Ecological barriers mediate spatiotemporal shifts of bird communities at a continental scale

Emma-Liina Marjakangas, Laura Bosco*, Martijn Versluijs, Yanjie Xu, Andrea Santangeli, Sari Holopainen, Sanna Mäkeläinen, Sergi Herrando, Verena Keller, Petr Voříšek, Lluís Brotons, Alison Johnston, Karine Princé, Stephen G Willis, Karen Aghababyan, Vitalie Ajder, Dawn E Balmer, Taulant Bino, Kerem Ali Boyla, Tomasz ChodkiewiczJuan Carlos Del Moral, Vlatka Dumbović Mazal, Alessandro Ferrarini, Carlos Godinho, Marco Gustin, Mikhail Kalyakin, Peter Knaus, Tatiana Kuzmenko, Åke Lindström, Qenan Maxhuni, Blas Molina, Károly Nagy, Dimitrije Radišić, Saša Rajkov, Draženko Z Rajković, Liutauras Raudoniki, Jovica Sjeničić, Stoycho Stoychev, Tibor Szép, Norbert Teufelbauer, Silvia Ursul, Chris A M van Turnhout, Metodija Velevski, Thomas Vikstrøm, Tomasz Wilk, Olga Voltzit, Ingar Jostein Øien, Christoph Sudfeldt, Bettina Gerlach, Aleksi Lehikoinen

*Corresponding author for this work

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Species' range shifts and local extinctions caused by climate change lead to community composition changes. At large spatial scales, ecological barriers, such as biome boundaries, coastlines, and elevation, can influence a community's ability to shift in response to climate change. Yet, ecological barriers are rarely considered in climate change studies, potentially hindering predictions of biodiversity shifts. We used data from two consecutive European breeding bird atlases to calculate the geographic distance and direction between communities in the 1980s and their compositional best match in the 2010s and modeled their response to barriers. The ecological barriers affected both the distance and direction of bird community composition shifts, with coastlines and elevation having the strongest influence. Our results underscore the relevance of combining ecological barriers and community shift projections for identifying the forces hindering community adjustments under global change. Notably, due to (macro)ecological barriers, communities are not able to track their climatic niches, which may lead to drastic changes, and potential losses, in community compositions in the future.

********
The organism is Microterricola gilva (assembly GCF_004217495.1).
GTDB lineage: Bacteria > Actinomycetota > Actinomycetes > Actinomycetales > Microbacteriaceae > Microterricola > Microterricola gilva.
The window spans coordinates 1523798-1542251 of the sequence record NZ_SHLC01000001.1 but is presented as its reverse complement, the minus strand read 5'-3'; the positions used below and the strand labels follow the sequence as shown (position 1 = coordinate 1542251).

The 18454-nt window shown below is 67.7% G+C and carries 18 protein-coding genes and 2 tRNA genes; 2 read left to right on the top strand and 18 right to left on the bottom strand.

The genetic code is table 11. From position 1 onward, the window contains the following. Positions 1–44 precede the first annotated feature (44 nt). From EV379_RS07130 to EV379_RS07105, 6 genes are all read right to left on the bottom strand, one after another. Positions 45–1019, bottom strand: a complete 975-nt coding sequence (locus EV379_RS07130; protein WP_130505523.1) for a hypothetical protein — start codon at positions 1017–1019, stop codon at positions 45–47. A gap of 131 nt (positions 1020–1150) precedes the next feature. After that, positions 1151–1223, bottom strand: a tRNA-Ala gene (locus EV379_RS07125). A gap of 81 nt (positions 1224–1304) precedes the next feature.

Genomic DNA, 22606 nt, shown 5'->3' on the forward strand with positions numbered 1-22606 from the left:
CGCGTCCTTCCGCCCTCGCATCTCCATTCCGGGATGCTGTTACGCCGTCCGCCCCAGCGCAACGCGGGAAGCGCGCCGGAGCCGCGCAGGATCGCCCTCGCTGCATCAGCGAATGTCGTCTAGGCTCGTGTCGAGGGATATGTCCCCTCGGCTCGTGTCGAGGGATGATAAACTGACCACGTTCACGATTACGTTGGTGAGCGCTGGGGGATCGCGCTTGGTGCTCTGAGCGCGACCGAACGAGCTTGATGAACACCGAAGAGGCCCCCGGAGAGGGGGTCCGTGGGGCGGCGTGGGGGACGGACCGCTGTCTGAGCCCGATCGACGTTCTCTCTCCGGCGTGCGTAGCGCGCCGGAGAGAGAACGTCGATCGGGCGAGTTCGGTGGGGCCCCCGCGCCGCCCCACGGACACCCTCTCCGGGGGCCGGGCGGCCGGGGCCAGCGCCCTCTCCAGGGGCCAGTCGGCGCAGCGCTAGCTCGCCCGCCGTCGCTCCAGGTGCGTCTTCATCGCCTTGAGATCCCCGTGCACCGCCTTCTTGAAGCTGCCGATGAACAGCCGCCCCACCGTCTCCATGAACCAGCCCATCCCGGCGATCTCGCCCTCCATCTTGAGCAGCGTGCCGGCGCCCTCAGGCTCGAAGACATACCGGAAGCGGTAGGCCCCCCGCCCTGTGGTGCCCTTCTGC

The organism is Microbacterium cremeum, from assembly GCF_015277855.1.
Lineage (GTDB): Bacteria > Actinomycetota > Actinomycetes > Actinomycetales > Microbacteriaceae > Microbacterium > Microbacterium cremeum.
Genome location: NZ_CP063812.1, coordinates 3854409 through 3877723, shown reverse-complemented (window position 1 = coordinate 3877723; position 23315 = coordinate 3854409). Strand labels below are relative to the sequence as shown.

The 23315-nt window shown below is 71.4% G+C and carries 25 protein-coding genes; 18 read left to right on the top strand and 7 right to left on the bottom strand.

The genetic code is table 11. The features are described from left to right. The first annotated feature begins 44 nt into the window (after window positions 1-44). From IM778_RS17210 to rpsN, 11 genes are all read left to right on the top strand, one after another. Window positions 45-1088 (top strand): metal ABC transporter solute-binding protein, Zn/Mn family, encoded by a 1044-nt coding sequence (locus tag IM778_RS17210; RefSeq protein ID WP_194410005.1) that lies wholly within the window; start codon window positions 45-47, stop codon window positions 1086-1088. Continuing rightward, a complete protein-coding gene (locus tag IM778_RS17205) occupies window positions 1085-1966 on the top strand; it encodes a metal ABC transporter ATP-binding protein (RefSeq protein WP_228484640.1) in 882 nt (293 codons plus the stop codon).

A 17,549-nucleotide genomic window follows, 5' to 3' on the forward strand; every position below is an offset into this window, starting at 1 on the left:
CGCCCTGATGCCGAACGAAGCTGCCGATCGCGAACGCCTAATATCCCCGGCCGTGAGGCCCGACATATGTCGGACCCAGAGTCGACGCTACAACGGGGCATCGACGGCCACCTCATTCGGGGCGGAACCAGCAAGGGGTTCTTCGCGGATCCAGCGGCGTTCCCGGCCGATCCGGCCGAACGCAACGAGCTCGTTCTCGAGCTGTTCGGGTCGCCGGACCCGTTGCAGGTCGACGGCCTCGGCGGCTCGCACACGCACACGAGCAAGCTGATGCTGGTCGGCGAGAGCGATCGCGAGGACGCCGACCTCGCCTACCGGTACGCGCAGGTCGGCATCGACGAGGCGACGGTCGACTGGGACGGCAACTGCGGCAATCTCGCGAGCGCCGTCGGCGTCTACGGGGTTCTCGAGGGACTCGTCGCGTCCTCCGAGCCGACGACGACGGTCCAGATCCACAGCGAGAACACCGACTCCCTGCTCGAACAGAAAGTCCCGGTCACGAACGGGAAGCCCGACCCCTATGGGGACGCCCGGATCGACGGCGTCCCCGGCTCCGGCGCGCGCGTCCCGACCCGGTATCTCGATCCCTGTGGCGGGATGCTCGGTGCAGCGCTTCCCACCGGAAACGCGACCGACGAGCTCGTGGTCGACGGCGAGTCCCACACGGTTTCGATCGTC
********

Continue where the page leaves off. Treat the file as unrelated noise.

Original languageEnglish
Article numbere2213330120
Number of pages10
JournalProceedings of the National Academy of Sciences
Issue number23
Early online date30 May 2023
Publication statusPublished - 6 Jun 2023


  • Ecosystem
  • Distribution shift
  • Birds - physiology
  • Community composition
  • Climate Change
  • Biodiversity
  • Animals
  • Jaccard dissimilarity
  • Macroecology
  • Resistance
  • Forecasting


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